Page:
This article was originally published by Foreign Policy in Focus
By Joy Olson, Juana Kweitel, Marino Alvarado Betancourt, Gastón Chillier and Vera Jarach
On April 10-11, heads of state from throughout the Western Hemisphere will gather in Panama for the Seventh Summit of the Americas. The event will be the highest-level regional dialogue since the 2012 summit in Cartagena, Colombia, and the first with Cuba as a participant.
The official theme is “Prosperity with Equity: The Challenge of Cooperation in the Americas.” Yet the situation of Venezuela will likely be a prominent topic of discussion.
On the one hand, the Venezuelan government’s increasing harassment of human rights defenders — especially those using international institutions and mechanisms for the defense of human rights — has generated condemnation, as has its continued repression of social protest.
On the other hand, U.S. sanctions on Venezuelan officials, which were implemented unilaterally through an executive order that describes Venezuela as a “national security threat,” have been widely rejected in the region.
These issues should be seen not as distractions. Instead, they provide an opportunity for the countries meeting in Panama to strengthen hemispheric multilateralism and help Venezuelan society and its political institutions find a path to democratic stability and respect for human rights.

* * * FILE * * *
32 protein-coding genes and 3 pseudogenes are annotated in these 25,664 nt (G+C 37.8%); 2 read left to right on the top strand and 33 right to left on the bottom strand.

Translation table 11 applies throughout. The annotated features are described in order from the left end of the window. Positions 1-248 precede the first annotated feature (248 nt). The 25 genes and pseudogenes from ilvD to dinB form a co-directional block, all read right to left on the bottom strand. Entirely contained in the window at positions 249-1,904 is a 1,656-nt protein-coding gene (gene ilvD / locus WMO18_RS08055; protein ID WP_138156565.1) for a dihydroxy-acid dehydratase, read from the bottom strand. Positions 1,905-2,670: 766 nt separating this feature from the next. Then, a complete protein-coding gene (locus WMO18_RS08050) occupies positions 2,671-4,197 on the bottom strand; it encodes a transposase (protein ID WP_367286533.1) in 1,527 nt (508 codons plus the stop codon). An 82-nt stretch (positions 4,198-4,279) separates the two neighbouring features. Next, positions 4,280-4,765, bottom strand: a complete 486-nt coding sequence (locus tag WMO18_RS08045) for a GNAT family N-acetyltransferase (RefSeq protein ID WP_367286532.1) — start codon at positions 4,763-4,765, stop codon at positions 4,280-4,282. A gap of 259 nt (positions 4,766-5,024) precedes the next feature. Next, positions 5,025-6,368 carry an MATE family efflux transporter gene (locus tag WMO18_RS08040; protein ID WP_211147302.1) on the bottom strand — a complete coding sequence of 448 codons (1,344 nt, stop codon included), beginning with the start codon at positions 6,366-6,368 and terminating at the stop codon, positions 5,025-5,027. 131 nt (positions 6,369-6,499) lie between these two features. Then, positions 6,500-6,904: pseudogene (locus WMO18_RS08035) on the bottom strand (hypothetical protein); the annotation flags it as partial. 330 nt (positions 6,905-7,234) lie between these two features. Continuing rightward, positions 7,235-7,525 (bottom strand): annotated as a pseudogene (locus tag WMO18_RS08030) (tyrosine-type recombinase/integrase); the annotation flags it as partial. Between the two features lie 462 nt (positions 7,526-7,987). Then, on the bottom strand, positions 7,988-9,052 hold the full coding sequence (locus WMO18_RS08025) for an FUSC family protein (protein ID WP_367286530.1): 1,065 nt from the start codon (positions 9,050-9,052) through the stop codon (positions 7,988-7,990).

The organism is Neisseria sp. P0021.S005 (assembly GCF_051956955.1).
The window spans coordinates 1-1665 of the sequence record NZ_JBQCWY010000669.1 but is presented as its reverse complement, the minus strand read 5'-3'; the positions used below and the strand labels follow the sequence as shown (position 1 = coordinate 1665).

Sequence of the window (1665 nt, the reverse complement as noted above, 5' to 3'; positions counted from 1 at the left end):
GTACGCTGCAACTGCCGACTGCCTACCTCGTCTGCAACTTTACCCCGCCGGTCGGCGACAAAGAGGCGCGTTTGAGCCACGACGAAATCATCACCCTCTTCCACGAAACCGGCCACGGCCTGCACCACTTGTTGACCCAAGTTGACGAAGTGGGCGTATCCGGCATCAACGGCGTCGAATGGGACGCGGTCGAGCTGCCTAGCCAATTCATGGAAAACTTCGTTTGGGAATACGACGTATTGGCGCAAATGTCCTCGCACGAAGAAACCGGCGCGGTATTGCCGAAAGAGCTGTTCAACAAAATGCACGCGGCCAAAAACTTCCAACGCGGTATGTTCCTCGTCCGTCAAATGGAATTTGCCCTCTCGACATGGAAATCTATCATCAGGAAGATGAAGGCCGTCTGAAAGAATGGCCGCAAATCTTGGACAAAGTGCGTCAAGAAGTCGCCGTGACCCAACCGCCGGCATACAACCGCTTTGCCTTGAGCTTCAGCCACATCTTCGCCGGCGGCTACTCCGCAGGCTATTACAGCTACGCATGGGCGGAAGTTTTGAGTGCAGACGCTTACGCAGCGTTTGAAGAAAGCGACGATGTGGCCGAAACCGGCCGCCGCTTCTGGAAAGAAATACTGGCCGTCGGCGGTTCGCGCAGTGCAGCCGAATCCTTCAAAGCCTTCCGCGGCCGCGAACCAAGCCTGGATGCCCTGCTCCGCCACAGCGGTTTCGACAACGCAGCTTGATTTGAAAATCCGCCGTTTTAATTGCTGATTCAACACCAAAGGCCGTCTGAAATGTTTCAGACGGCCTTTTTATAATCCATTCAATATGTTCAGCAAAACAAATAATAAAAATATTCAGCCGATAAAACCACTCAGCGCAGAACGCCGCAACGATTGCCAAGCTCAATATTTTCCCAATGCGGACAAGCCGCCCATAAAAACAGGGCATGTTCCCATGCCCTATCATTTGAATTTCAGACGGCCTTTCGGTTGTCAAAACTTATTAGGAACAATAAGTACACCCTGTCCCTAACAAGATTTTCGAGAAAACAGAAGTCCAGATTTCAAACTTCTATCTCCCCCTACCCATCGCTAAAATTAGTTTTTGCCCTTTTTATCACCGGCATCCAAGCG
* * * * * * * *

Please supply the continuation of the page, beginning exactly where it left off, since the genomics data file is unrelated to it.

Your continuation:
As a first step during the summit, states must work to ensure that the government of Venezuela is committed to respecting the full exercise of human rights and the various national and international mechanisms that protect them. They also must encourage Venezuela to rejoin the American Convention on Human Rights, which the country decided to denounce and formally cease to be a part of in September 2013. The convention is a major achievement for people throughout the hemisphere, and to leave it deprives Venezuelans of the convention’s protections.
A second step in this direction should be to make all possible efforts to ensure the restoration of a comprehensive and effective dialogue involving all of Venezuela’s political and social forces. Furthermore, the countries at the summit need to advocate that parliamentary elections be held in the second half of 2015 and in a manner that allows the results to be unquestionable. Both the Organization of American States (OAS) and the Union of South American Nations (UNASUR) have a crucial role to play in these elections by sending electoral observers.
Finally, the states participating in the summit should strongly condemn the unilateral sanctions imposed by the United States through the Venezuela Defense of Human Rights and Civil Society Act signed last December and implemented by an executive order from President Barack Obama last March.
The Summit of the Americas in Panama will be the first since President Obama announced the restoration of U.S. relations with Cuba and the first after the election of former Uruguayan Foreign Minister Luis Almagro as the new Secretary General of the OAS. The combination of these two factors provides a real opportunity to re-position the OAS as a central institution for the multilateral resolution of political conflicts involving all countries of the hemisphere.
Joy Olson is the executive director of the Washington Office on Latin America (WOLA). Juana Kweitel is a program director at Conectas Human Rights. Marino Alvarado Betancourt is a member of the Permanent Commission at the Venezuelan Program for Education and Action in Human Rights (PROVEA). Gastón Chillier is the executive director of the Center for Legal and Social Studies (CELS). And Vera Jarach is a member of Madres de la Plaza de Mayo, Linea Fundadora.
Photo: DFATD | MAECD / Flickr